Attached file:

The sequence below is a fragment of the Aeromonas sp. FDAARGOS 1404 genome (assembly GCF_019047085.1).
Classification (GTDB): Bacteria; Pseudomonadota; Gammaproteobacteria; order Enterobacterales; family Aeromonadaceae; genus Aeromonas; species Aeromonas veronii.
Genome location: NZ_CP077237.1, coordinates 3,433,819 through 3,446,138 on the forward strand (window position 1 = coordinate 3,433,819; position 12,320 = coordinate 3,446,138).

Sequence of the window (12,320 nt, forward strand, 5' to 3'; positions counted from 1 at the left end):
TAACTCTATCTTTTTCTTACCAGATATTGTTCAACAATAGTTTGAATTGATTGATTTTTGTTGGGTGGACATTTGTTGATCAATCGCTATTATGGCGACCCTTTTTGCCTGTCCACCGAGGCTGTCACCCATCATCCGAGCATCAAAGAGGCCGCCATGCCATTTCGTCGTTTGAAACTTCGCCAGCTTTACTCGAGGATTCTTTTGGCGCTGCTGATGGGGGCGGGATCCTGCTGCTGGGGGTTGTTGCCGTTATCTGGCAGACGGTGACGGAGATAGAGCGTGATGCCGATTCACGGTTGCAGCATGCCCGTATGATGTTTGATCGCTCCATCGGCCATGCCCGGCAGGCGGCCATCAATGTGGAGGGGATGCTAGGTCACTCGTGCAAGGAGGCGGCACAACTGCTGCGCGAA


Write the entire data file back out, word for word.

The sequence below is a fragment of the Aeromonas sp. FDAARGOS 1404 genome (assembly GCF_019047085.1).
Classification (GTDB): Bacteria; Pseudomonadota; Gammaproteobacteria; order Enterobacterales; family Aeromonadaceae; genus Aeromonas; species Aeromonas veronii.
Genome location: NZ_CP077237.1, coordinates 3,433,819 through 3,446,138 on the forward strand (window position 1 = coordinate 3,433,819; position 12,320 = coordinate 3,446,138).

Sequence of the window (12,320 nt, forward strand, 5' to 3'; positions counted from 1 at the left end):
TAACTCTATCTTTTTCTTACCAGATATTGTTCAACAATAGTTTGAATTGATTGATTTTTGTTGGGTGGACATTTGTTGATCAATCGCTATTATGGCGACCCTTTTTGCCTGTCCACCGAGGCTGTCACCCATCATCCGAGCATCAAAGAGGCCGCCATGCCATTTCGTCGTTTGAAACTTCGCCAGCTTTACTCGAGGATTCTTTTGGCGCTGCTGATGGGGGCGGGATCCTGCTGCTGGGGGTTGTTGCCGTTATCTGGCAGACGGTGACGGAGATAGAGCGTGATGCCGATTCACGGTTGCAGCATGCCCGTATGATGTTTGATCGCTCCATCGGCCATGCCCGGCAGGCGGCCATCAATGTGGAGGGGATGCTAGGTCACTCGTGCAAGGAGGCGGCACAACTGCTGCGCGAA